In 1951, most of the Jews of Iraq were forced out of the country as part of the ethnic cleansing of some 850,000 Jews from Arab lands that took place after the State of Israel was born. Thus the Jewish community which had lived in Iraq for more than 2,600 years, which had figured in the Psalms and in which the Babylonian Talmud was written, was no more.
Edwin Shuker is an Iraqi Jew whose family stayed on during the fifties but was forced out in 1971 when he was 16. His main home is in London, although he has ties to Israel too. Now he has done what would once have been unthinkable: returned to the Baghdad he loved so much and bought a house there.
He and four other families tell their story in a new film called Remember Baghdad. Shuker tells the Jewish Chronicle:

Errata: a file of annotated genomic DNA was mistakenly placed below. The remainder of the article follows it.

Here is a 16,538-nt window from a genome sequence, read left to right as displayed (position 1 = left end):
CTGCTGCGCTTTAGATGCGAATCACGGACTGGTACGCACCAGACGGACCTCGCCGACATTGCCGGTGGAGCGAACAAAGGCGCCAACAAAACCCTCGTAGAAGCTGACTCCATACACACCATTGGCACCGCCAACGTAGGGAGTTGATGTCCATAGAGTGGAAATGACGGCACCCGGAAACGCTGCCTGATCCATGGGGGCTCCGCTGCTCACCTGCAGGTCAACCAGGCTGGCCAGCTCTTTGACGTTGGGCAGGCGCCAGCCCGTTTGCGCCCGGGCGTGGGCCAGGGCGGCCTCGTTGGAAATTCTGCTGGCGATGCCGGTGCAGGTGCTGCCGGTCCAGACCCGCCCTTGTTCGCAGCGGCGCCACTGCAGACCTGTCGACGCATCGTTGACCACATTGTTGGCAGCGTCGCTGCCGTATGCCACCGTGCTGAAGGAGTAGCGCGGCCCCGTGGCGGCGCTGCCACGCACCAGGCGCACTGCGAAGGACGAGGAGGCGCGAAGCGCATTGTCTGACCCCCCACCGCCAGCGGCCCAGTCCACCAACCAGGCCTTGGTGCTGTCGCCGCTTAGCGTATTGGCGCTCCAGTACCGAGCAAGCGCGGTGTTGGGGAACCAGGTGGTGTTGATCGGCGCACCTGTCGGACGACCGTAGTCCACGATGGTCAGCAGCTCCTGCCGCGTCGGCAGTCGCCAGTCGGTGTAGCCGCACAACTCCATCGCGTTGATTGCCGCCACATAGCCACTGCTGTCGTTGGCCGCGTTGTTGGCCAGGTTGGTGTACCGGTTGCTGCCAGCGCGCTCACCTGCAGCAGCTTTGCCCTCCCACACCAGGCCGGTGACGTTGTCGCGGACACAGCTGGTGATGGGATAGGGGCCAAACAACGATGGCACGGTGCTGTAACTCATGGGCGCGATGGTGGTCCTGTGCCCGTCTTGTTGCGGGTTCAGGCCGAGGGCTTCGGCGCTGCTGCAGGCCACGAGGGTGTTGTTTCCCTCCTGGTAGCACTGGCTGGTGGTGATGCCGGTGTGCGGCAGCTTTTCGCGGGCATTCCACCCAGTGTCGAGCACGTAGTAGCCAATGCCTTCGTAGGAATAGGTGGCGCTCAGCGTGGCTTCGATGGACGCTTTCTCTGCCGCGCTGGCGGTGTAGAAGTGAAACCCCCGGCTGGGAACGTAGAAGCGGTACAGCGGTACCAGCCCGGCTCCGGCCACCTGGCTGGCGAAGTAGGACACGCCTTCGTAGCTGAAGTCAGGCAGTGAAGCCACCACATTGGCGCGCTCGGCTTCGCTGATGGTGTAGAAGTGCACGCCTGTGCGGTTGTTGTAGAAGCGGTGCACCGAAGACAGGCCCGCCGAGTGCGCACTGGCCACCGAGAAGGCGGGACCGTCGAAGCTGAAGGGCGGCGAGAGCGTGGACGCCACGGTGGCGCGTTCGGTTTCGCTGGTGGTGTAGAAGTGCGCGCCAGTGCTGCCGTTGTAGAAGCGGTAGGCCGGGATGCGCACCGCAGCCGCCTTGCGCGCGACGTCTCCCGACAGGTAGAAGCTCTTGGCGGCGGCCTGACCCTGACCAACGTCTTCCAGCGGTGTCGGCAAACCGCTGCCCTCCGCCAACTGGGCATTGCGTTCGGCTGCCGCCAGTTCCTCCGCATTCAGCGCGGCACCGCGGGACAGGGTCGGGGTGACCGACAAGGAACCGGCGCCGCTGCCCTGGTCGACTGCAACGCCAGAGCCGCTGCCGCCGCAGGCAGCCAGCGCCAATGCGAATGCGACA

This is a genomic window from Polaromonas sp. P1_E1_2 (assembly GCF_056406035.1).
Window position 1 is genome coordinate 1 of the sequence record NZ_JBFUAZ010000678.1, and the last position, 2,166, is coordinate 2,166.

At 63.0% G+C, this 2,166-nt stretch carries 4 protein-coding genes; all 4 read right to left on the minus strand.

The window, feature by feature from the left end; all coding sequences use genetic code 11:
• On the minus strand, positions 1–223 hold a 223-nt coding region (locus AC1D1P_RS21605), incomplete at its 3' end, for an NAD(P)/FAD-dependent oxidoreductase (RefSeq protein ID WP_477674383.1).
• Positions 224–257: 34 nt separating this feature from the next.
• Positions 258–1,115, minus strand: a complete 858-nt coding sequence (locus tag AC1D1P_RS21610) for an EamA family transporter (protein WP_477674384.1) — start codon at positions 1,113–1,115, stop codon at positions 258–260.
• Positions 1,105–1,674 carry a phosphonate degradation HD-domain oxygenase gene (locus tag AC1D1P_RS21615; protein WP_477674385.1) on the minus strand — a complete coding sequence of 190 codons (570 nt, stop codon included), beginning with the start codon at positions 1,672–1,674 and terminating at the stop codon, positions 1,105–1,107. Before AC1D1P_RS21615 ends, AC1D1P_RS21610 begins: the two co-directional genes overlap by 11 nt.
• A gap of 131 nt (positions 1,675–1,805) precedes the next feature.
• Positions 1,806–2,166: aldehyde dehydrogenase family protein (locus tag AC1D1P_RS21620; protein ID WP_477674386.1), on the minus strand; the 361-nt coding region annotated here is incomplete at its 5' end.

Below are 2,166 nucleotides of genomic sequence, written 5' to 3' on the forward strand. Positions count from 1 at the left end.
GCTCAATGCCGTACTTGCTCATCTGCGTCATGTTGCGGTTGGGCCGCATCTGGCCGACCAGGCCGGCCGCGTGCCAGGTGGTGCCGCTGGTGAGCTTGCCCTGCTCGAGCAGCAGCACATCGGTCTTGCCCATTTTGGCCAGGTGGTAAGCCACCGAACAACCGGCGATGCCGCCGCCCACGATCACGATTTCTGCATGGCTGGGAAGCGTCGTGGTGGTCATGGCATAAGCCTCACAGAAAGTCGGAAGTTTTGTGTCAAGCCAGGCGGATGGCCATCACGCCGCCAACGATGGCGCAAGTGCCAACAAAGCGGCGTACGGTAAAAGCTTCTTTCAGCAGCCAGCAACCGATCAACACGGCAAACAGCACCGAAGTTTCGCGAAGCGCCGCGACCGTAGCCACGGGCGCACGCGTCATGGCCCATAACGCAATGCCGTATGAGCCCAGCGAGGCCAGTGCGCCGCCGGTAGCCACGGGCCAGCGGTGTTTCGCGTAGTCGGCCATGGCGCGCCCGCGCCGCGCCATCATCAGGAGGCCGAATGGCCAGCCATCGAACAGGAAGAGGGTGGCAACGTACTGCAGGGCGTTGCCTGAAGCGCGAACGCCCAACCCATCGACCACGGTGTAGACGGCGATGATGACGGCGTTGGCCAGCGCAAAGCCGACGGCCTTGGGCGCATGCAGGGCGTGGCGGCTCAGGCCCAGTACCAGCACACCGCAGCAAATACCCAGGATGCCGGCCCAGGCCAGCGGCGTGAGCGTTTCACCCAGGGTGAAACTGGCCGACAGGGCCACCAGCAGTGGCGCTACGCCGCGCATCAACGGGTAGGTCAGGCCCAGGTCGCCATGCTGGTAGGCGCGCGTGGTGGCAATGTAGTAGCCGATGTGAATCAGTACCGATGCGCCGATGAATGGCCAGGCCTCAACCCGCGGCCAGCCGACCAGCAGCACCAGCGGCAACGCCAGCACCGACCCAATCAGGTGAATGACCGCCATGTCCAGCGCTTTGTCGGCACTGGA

“You see me on my journey to buy a house there so I can say the Jews have not all gone… there has been an earthquake change in the attitude to the displaced Jewish people. Iraqis now feel like they have lost a golden community. They recognise Jews played an important part in civilised society… I feel a responsibility to go there to maintain the Jewish connection to this land. We are not finished yet.”
This is more than just a defiant political statement. As he says, he can’t bear to abandon the country where his grandfather is buried and which he still thinks of as home.
You can read about the film here, and watch the clip of Edwin’s poignant return here.